Examples could be multiplied. Here is the question for someone who says that this kind of discussion is “fear-mongering”; how many unwanted sex acts to female women must take place before it isn’t fear-mongering anymore? You can’t pretend that Bill C-16 doesn’t pit gender rights against female rights. Especially not when female women, and sexually-abused female women, are saying it does.
For me, the saddest part in all of this is to see how gender is crowding, creeping, and overpowering all the boundaries of female sex. Female sports should be a sex issue, but somehow it’s a gender one. Female bathrooms should be a sex issue, but somehow it’s a gender one. Female change rooms should certainly be a sex issue, but it too is a gender one. And it gets to the point where the most overtly biological things are subject to “gender” pressure and dissociated with sex.
At periodpositive.com, a resource and education website on menstruation, they have a chart that explains how to speak of menstruation in an inclusive way. Instead of “becoming a woman”, educators should speak of “starting puberty”. Instead of “feminine hygiene products”, educators should speak of “menstrual products”. “Women’s health” becomes “reproductive health”, “mother and daughters” ought to be “parents and children”, and “women” should be replaced with “people”. This is because “calling attention to the uniquely female experience of monthly bleeding excludes young girls, post menopausal women, [trans, non-binary and intersex people], and women who, for myriad other reasons, cannot or will not bleed.”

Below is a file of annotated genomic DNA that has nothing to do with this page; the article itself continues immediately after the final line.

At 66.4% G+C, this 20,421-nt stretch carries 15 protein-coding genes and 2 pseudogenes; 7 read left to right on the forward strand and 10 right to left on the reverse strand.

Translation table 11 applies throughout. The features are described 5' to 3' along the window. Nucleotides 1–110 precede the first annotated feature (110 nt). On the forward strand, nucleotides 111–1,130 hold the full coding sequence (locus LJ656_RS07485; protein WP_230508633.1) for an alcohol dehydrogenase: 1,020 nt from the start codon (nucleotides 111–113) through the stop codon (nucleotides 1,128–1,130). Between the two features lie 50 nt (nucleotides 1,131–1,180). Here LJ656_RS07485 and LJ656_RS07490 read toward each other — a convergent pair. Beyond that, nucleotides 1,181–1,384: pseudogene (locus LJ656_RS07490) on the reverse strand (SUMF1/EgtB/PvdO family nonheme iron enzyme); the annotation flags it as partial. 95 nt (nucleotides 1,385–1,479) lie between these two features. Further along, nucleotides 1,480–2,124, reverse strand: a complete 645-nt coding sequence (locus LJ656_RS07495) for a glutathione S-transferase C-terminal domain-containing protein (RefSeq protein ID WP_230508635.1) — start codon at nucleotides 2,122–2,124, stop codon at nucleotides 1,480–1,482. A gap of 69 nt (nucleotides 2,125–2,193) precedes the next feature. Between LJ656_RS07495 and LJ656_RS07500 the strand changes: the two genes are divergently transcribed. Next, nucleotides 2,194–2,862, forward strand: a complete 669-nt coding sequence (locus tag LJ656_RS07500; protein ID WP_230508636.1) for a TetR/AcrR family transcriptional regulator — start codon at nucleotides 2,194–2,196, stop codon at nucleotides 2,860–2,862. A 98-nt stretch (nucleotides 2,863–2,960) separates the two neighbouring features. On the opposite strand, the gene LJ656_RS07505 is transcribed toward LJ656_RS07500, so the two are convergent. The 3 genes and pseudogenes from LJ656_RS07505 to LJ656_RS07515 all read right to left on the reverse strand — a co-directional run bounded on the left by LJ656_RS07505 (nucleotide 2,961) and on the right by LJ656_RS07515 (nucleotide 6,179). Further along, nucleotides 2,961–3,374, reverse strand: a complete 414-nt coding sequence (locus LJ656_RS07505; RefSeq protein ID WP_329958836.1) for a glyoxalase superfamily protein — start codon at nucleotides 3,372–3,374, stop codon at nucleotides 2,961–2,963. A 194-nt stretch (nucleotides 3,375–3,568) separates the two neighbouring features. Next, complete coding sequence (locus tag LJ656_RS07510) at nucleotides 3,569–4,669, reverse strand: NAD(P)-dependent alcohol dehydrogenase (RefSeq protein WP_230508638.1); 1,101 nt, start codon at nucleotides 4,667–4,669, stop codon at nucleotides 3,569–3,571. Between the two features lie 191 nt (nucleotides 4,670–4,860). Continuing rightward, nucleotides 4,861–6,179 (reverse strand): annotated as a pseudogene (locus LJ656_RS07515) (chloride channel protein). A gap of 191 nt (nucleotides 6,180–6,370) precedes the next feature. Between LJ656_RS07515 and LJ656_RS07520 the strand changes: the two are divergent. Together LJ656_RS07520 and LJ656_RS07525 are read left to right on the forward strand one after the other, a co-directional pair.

This is not parody, although a parody wouldn’t look any different. Neither is it funny. “Women” are being erased from even the most overtly biological aspects of their lives. “Women” just become “people”. Not only can we not tell a girl what is so great about being a girl, but we can’t even tell her that her biology makes her female! The end result of all of this is that the category that obligatorily means nothing (gender) is completely crowding out and extinguishing the category of female sex. And while I disagree with radical feminists about many things, I agree that this is nothing less than the erasure of women’s identity and idealogical rape.
In the bold new world 248 Members of Parliament want to usher in, there is no more “woman”. The only thing we can say definitively about female women is that they constitute hips, breasts and a vagina. Maybe not even that. But WOMAN means something. WOMAN may mean something slightly different to me than to you. But let’s not legislate that it means nothing. We are on the precipice of doing just that, and female women everywhere in Canada will suffer the consequences.